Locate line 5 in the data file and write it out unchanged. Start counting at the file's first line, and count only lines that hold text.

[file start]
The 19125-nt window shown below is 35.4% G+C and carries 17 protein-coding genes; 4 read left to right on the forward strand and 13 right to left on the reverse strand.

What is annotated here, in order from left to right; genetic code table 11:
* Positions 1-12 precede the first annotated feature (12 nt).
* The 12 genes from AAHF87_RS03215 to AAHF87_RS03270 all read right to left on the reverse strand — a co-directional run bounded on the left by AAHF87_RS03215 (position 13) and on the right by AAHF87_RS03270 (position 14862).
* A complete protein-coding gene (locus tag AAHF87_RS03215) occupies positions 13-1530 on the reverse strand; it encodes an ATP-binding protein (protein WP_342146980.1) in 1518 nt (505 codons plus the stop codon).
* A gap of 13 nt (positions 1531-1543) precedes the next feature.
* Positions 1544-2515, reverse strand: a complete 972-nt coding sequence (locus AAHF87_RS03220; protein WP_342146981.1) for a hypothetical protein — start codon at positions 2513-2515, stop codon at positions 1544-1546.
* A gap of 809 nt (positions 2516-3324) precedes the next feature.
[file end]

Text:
* A complete protein-coding gene (locus tag AAHF87_RS03215) occupies positions 13-1530 on the reverse strand; it encodes an ATP-binding protein (protein WP_342146980.1) in 1518 nt (505 codons plus the stop codon).